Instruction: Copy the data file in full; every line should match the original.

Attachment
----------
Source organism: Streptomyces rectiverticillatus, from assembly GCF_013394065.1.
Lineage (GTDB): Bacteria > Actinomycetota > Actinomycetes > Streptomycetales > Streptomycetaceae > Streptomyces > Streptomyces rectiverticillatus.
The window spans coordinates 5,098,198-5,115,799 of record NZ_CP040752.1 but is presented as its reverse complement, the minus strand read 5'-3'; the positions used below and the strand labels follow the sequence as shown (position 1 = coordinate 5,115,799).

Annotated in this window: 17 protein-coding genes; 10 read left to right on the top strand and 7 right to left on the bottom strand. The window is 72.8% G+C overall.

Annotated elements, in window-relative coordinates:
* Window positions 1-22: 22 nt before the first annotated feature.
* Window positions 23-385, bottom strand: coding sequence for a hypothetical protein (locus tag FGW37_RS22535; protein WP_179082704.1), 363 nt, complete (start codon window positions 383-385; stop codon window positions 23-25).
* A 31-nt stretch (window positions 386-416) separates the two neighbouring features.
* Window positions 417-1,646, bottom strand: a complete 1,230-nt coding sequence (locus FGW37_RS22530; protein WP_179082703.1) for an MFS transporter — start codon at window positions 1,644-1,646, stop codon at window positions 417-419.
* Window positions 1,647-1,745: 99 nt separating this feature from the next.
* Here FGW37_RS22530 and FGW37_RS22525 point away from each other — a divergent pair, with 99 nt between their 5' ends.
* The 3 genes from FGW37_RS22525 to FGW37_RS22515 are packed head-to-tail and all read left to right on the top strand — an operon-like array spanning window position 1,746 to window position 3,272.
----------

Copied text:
Source organism: Streptomyces rectiverticillatus, from assembly GCF_013394065.1.
Lineage (GTDB): Bacteria > Actinomycetota > Actinomycetes > Streptomycetales > Streptomycetaceae > Streptomyces > Streptomyces rectiverticillatus.
The window spans coordinates 5,098,198-5,115,799 of record NZ_CP040752.1 but is presented as its reverse complement, the minus strand read 5'-3'; the positions used below and the strand labels follow the sequence as shown (position 1 = coordinate 5,115,799).

Annotated in this window: 17 protein-coding genes; 10 read left to right on the top strand and 7 right to left on the bottom strand. The window is 72.8% G+C overall.

Annotated elements, in window-relative coordinates:
* Window positions 1-22: 22 nt before the first annotated feature.
* Window positions 23-385, bottom strand: coding sequence for a hypothetical protein (locus tag FGW37_RS22535; protein WP_179082704.1), 363 nt, complete (start codon window positions 383-385; stop codon window positions 23-25).
* A 31-nt stretch (window positions 386-416) separates the two neighbouring features.
* Window positions 417-1,646, bottom strand: a complete 1,230-nt coding sequence (locus FGW37_RS22530; protein WP_179082703.1) for an MFS transporter — start codon at window positions 1,644-1,646, stop codon at window positions 417-419.
* Window positions 1,647-1,745: 99 nt separating this feature from the next.
* Here FGW37_RS22530 and FGW37_RS22525 point away from each other — a divergent pair, with 99 nt between their 5' ends.
* The 3 genes from FGW37_RS22525 to FGW37_RS22515 are packed head-to-tail and all read left to right on the top strand — an operon-like array spanning window position 1,746 to window position 3,272.